The last night at camp, after our dinner was complete and we all were sitting around the campfire feeling a little sad the safari was coming to an end, the camp staff showed up and entertained us with singing and dancing to Botswana folk songs. As we were on our last short safari drive the next morning, tears filled my eyes and ran down my cheeks. I was missing Botswana already.
After the six-day safari, we headed to Zimbabwe and Victoria Falls for our last stop of the trip. The falls were awe-inspiring. Zip lining over the Zambezi River and then viewing the gorge is a “tourist-y” thing to do but it envelops enough grandeur for an article of its own.
This was technically a photo safari. I’ve been called a lot of things in my life, but photographer is usually not on that list. I took some decent pictures and recorded some decent videos (including the zip line). But, my notes? I will be writing journal entries about Africa for months. I hope the guide didn’t think I was playing word games and ignoring his astute explanations of his native land. I was typing thoughts before they flew out of my head into the Botswana wilderness lost forever. A thousand words can paint a picture, and that is how I recall my travels – with words describing sounds, tastes, feelings, sights, scents.
I’ll share with you several entries combined in one: “I’ve seen most of these animals in a zoo setting, but to see them interact within their natural environment, to see them heedless of the carnival of safari trucks surrounding them with camera lenses clicking, to feel the warm afternoon breeze, to smell the air, to hear lion cubs mew as they ferociously play, and then gnaw on the defeated wildebeest which was last night’s kill, to wonder what will become of the wild dog with the injured front right paw who struggles to keep up with the pack, to awaken in the middle of the night to lion roars and hyena cackles, to watch young elephants splashing around and dunking each other like teenage boys would do at a public pool, to listen as an elephant slurps up hippo grass much like a human would slurp spaghetti, to see nature as it should be without the manipulation of man, these are the things you miss by reading a magazine or watching a show. Your heart cannot get lost in a television show. Your heart can get lost here.”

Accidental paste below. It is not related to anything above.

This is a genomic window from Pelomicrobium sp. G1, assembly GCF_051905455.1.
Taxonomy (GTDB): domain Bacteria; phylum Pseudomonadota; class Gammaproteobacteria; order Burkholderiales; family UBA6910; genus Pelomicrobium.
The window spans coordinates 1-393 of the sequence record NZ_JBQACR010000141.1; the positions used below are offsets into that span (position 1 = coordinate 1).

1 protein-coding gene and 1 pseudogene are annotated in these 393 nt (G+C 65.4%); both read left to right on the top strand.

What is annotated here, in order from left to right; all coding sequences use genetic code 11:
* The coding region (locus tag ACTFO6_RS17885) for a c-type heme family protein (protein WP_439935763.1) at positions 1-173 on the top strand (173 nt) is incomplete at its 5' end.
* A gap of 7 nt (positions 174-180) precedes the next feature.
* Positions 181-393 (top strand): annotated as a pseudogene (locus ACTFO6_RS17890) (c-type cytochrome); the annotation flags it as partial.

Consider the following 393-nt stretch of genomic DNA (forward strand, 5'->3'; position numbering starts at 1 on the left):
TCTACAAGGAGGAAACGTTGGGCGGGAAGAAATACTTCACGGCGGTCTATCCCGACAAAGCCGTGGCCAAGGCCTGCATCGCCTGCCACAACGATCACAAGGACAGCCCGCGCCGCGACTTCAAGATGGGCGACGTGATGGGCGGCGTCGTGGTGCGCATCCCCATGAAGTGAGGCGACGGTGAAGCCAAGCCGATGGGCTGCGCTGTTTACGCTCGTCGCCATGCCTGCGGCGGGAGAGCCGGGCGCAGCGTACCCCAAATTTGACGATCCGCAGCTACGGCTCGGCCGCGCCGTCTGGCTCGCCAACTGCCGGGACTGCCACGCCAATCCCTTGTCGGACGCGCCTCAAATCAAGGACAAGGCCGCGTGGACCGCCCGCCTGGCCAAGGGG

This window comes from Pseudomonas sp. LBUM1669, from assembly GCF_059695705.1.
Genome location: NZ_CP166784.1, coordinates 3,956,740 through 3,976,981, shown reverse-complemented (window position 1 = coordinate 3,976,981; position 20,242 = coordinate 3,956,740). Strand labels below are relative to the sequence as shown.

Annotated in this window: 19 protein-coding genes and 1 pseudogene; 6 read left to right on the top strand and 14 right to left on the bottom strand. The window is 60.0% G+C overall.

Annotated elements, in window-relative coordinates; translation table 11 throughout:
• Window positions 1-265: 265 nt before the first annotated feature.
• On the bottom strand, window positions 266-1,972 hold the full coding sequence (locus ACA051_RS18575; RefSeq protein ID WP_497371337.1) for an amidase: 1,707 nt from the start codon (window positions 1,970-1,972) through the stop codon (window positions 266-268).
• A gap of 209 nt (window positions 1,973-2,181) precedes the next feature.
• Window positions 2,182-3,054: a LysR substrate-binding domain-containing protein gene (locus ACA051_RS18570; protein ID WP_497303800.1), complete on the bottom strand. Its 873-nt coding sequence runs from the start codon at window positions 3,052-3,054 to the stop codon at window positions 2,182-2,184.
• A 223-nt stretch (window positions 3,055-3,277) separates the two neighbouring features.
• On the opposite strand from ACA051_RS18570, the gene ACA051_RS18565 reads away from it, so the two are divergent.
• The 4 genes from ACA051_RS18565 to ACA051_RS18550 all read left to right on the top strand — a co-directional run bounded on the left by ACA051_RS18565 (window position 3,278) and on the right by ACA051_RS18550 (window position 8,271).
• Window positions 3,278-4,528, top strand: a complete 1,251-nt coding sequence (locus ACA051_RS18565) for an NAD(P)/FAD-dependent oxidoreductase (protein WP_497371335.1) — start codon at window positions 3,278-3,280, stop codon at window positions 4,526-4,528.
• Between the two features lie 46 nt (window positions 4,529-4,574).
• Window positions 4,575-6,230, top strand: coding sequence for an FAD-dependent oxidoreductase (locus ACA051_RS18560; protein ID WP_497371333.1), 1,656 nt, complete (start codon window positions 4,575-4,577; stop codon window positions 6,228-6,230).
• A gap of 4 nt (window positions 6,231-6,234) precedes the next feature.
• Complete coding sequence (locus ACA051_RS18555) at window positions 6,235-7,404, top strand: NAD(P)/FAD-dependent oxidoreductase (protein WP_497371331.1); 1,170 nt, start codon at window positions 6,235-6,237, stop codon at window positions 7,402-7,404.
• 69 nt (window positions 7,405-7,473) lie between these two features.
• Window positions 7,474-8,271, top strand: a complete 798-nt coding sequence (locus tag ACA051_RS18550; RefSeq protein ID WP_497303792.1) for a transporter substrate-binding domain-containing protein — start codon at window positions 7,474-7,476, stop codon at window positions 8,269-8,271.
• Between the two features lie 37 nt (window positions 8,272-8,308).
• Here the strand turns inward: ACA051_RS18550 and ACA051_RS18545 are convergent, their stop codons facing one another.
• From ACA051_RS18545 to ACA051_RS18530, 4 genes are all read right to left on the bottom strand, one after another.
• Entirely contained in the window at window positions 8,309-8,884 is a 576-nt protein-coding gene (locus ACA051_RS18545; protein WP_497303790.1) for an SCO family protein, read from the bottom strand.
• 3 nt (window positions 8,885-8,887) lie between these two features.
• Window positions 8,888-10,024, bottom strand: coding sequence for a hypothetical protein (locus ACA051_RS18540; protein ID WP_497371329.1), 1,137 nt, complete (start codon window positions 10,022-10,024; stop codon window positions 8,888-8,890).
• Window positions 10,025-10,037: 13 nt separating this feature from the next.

I fear I have left a piece of my heart in Botswana and one future day I may find a need to retrieve it.
- Pack light. I typically pack light for all travel, but I could’ve packed even lighter for this trip.
- If you go to Africa during winter months, take a scarf, gloves, knit cap, and layer your outerwear because the afternoons can get warm. The mornings are cold, but early morning is the best time to find the animals so it’s worth the runny nose.
- Stay hydrated.
- Be prepared to eat. There will be no losing weight on this trip. Well, unless you get malaria. But the mosquitoes don’t like the cold.
- Enjoy the freedom and stress relief that being unplugged gives you. You will thank yourself for choosing the wilderness over the lodge. I haven’t slept this well in years.
- And, if you have granddaughters who are sisters, never ever just buy one stuffed plush toy leopard.